I was thinking about writing a post today about all the positives in the Covid-19 pandemic of 2020, and then I had a moment of contemplation about how that might go down. After all, people are dying, people are alone, they are separated from loved ones and they are facing major financial crisis. Those things may not be happenning to me, but they are happenning.
So is it right to ramble on about how I have been on so many lovely nature walks and rekindled my passion for playing the guitar (badly?). That I have redecorated my downstairs toilet and potted on my seedlings?
And yet, when I spoke a couple of weeks back of finding it really, really tough here trying to juggle work and home schooling, feeling claustrophobic and that personal space is a distant memory, I was reminded by someone that I was in a very privileged position and to count my blessings.
I guess, at this strange old time, emotions are running high, people are stressed out, and no one really has the manual. You are damned if you do, and you are damned if you don’t.
What I realised pretty quickly is that no two people seem to be having the same experience.
The stay at home Mum who is used to being home with her kids, but is with zero adult company or respite for the relentless demands of pre schoolers.
The working Mum who is trying to juggle it all, laptop in one hand, screen time rules thrown out the window with the other. Trying to cram in wholesome activities between meetings and feeling like she is failing in all roles.
The couples, separated by lockdown, or thrown together in a heightened test of a new relationship like some kind of weird Big brother style reality TV show.
The single parents, spending alternate weekends alone, but more alone than ever before.
People who struggle with their mental health at the best of times, facing the reality of living through a global pandemic, whilst being told the one thing they need more than anything is contraband; Hugs.
Grandparents, desperately missing their grandchildren (and children too I guess), and parents missing them even more desperately.
Those who are bored to tears, and those who would give anything to have enough time to to feel bored to tears.
The elderly, the pregnant, the vulnerable and the poor, all facing many more weeks of isolation, adversity and fear, whilst the rest of us are raging that we would kill for a Nandos.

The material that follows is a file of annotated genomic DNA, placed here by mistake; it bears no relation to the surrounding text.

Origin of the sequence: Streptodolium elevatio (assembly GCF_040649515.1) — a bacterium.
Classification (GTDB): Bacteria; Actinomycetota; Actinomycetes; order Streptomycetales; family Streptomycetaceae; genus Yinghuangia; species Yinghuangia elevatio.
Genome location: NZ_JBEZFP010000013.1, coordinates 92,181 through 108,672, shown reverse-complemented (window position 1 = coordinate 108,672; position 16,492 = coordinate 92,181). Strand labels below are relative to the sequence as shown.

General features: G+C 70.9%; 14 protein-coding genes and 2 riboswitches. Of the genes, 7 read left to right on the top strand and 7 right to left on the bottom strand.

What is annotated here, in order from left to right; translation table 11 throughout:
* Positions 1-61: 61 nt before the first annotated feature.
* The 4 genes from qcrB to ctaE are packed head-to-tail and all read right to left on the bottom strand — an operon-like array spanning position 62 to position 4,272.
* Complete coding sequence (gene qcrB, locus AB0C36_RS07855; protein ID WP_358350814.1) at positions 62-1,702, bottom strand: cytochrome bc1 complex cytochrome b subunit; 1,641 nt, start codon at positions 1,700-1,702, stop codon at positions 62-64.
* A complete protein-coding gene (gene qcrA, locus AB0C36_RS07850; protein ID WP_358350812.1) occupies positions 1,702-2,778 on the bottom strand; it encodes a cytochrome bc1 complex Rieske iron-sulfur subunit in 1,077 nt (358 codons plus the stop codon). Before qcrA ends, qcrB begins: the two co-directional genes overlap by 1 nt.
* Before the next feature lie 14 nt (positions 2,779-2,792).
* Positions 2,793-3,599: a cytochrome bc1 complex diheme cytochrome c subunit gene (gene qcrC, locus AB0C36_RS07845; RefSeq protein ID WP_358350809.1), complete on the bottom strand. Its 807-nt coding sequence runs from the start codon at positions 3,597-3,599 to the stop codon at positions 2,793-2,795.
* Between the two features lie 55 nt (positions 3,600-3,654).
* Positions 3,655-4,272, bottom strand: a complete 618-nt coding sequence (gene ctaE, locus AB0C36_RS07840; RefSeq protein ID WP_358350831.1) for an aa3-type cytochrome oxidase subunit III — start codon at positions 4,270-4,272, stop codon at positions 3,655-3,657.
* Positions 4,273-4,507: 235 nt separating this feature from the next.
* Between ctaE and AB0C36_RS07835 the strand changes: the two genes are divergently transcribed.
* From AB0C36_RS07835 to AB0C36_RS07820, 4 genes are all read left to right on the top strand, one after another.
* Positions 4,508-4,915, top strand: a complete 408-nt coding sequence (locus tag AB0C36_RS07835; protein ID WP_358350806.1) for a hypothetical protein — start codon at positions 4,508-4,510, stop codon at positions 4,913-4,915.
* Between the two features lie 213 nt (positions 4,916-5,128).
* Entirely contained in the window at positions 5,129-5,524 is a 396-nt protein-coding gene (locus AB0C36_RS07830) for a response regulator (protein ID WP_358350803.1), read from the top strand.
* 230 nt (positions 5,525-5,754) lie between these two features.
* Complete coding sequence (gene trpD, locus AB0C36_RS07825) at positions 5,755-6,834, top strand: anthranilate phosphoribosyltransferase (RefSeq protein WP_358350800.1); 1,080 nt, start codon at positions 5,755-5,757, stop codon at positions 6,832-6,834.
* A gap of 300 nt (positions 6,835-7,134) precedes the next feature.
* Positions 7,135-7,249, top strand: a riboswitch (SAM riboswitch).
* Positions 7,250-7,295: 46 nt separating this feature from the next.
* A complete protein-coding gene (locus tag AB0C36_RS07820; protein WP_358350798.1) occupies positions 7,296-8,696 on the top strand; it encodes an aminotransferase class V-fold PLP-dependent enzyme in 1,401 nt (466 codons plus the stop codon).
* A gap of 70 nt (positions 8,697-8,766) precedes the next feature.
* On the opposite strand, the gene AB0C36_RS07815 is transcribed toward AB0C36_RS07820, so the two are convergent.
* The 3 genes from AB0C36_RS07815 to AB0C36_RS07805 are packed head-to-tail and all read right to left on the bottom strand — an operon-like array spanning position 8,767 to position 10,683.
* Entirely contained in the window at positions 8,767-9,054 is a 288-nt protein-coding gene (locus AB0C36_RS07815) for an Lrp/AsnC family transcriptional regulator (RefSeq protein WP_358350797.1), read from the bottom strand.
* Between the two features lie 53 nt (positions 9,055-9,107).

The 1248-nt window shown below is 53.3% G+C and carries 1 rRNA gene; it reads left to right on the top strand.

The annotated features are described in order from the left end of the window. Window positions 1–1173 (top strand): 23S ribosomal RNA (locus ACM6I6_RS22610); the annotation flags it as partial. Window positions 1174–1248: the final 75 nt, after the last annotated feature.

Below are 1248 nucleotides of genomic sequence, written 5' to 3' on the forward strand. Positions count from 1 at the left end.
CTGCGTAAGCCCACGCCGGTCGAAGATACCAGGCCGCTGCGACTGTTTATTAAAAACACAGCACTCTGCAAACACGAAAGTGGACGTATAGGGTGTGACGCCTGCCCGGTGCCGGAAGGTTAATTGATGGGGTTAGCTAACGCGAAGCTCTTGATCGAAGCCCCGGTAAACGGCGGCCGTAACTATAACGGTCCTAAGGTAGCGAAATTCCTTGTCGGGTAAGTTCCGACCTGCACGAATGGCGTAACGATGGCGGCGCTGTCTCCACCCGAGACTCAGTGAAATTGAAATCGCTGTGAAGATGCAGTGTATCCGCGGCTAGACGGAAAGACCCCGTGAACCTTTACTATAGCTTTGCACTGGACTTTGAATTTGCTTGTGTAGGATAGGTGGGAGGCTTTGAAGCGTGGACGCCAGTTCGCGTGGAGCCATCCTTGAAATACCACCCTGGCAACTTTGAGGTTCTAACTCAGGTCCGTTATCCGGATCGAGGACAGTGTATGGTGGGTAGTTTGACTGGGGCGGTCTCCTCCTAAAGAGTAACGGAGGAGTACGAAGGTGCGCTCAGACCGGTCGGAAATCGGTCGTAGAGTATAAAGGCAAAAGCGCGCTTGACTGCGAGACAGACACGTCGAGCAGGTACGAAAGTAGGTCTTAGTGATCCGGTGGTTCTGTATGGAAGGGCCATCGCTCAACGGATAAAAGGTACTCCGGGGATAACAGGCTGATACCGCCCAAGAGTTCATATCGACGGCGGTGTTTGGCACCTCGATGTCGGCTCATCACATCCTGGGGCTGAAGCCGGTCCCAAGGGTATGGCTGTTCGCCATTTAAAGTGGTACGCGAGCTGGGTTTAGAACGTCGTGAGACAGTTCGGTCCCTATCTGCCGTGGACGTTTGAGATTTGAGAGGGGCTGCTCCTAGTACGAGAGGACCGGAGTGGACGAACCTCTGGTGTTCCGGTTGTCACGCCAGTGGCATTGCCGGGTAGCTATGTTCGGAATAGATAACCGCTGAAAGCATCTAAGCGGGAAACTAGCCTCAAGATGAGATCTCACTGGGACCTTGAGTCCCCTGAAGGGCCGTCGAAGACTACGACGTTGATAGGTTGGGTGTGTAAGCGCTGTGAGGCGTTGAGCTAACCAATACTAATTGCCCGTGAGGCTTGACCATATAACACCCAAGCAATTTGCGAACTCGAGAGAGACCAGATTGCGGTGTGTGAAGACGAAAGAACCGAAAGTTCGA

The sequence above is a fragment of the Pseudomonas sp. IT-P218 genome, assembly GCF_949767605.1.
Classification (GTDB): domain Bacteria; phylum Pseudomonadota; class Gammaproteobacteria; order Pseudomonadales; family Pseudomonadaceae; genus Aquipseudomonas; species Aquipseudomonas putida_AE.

The key workers, who are bravely facing the challenges of Coronavirus head on, away from their loved ones, and surrounded by people complaining that their families are doing their head in.
Those who are finding it tough to try and work remotely, and those who have lost their jobs, with no idea what happens next.
There is always a different perspective around every corner, and in a time when it is all to easy to compare yourself to others to use as a big self beating stick, perhaps this is a time to compare yourself to others to appreciate how much worse things could be. I dunno, maybe even saying that is wrong?
What I know is that home schooling has been a new experience I never want to repeat. I wouldn’t mind working from home every now and again, but I miss my office and my colleagues and I find it tough to focus and be industrious working reduced hours with two kids calling my name every thirty seconds. Sometimes I feel somewhat jealous of those who are furloughed, and then I feel scared of the idea of no structure for weeks on end and being cut out of my work loop. I don’t even know what I want.
I was over zoom video calls by the end of week one, but I’m also very grateful that technology is keeping us all ticking over. I wouldn’t have done a disco yoga class, family quizzes, a virtual panic room, networking event or sparkly bingo night without it. And those pandemic memories are priceless.
But I have learnt to play the guitar again. I have summoned the superhero powers to maintain chairing a meeting whilst having pens torpedoed towards my head. I have kept alive some plants that bring me pure unadulterated joy in their colourful spring blooms.
And between the moments of frustration and comparison to others on social media, I occasionally see something that makes me smile – a reflection of my own feelings, and that tells me I am not alone.
A friend messaging me to simply day what a shit day they have had, it feels somewhat leveling to know that actually everyone else isn’t acing it through the pandemic like Mary Poppins.
It is okay to celebrate the positives, to keep smiling and focus on the little things which make us happy.
And equally, it is important to be honest and share your lows as well as your highs, whatever and however trivial those lows may seem to others. It is through the sharing of both sides of the coin that we look after each other and remind ourselves to laugh and to cry are both perfectly valid human emotions.
Most importantly, now is a time to be kind to each other and respect differing opinions and circumstances. To live and let live, and to support each other not stamp each other down.
Because today was both good and bad, as will tomorrow be, and probably the day after that.
And that is okay.